Hijacking Search Queries In many searches with navigational intent, users will benefit from being taken directly to a content page, rather than a results page. For example, a search on for 'ranking factors' could be improved by taking a user directly to the Ranking Factors page, rather than the search results page for that query. The main SEO benefit of taking users to a content or browse page, instead of a search page, is that it encourages users to link to your well crafted page for 'widgets' rather than just the 'widgets' search results page - which is less likely to rank in Google and less likely to convert. It wouldn't take long to do a review every week / month of the top hundred searched-for terms, identify navigational searches, and map these to the intended target page.
Have a unique URL for each search result.If your search results URL isn't unique to the search query submitted (e.g.: because you have used a POST form directly to the results page) means you could be missing out on the opportunity for lots of search traffic. Google typically avoids returning search results pages in it's own results, but in many cases, the 'search results' are atypical and could be a relevant page to return.
PPC Landing Pages. One piece of social-research could show that users searching for singular terms (e.g.: toaster) are further along the buying process, and should be sent to a product page, where as plural searches (e.g.: toasters) indicate that the user is looking for comparisons and responds best to being offered a range of options. For people managing paid search campaigns, this means that site-search results pages are a quick way to generate a comparison landing page - and these pages typically have low bounce rate as users tend to visit at least one or two returned results. The 'toasters' search demonstrates a lot of PPC campaigns using this quick and valuable technique, including sites such as MoneySupermarket and Lakeland Plastics. By contrast, Asda are using this technique to send 'washing machines' traffic to a page that reads "We're sorry but there are no results for your search" - please don't waste your PPC budget like this!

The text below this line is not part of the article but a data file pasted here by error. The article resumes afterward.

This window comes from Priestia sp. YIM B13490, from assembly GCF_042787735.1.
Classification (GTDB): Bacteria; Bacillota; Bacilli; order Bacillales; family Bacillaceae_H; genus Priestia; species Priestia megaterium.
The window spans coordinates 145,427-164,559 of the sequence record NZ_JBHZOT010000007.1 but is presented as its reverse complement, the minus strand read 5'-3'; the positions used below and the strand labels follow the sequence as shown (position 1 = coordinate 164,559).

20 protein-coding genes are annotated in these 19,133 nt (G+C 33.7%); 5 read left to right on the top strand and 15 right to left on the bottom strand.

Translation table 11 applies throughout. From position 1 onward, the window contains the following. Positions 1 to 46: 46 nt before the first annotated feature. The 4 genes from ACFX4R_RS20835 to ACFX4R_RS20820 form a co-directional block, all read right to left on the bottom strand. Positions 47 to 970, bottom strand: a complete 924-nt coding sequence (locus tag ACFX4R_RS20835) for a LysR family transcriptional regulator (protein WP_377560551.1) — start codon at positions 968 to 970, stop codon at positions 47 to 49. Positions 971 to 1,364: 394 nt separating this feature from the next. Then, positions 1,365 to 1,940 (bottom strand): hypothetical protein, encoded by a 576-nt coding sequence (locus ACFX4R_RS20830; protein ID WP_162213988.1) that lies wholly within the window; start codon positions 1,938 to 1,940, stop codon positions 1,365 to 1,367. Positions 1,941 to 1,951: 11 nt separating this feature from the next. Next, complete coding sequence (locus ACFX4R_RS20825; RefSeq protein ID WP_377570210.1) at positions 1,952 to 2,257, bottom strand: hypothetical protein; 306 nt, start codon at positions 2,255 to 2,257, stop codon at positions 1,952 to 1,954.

Using web search keywords. I think this is a brilliant idea for anyone who can apply it to their site. If the visitor has come from a web search engine, then you can pre-fill the search box with their search term. One very good implementation of this was on Flickr. If you went from web search to an image page, the site-search box would be pre-filled, and a pop-up message over it indicated how many more images could be found for that search term. For example, it would say "Search Flickr for 809 other images matching 'mexican wrestler mask'". This aims to keep people on the site for longer (and from not going back to web- or image-search) but for some reason, this feature hasn't been seen on Flickr for a while.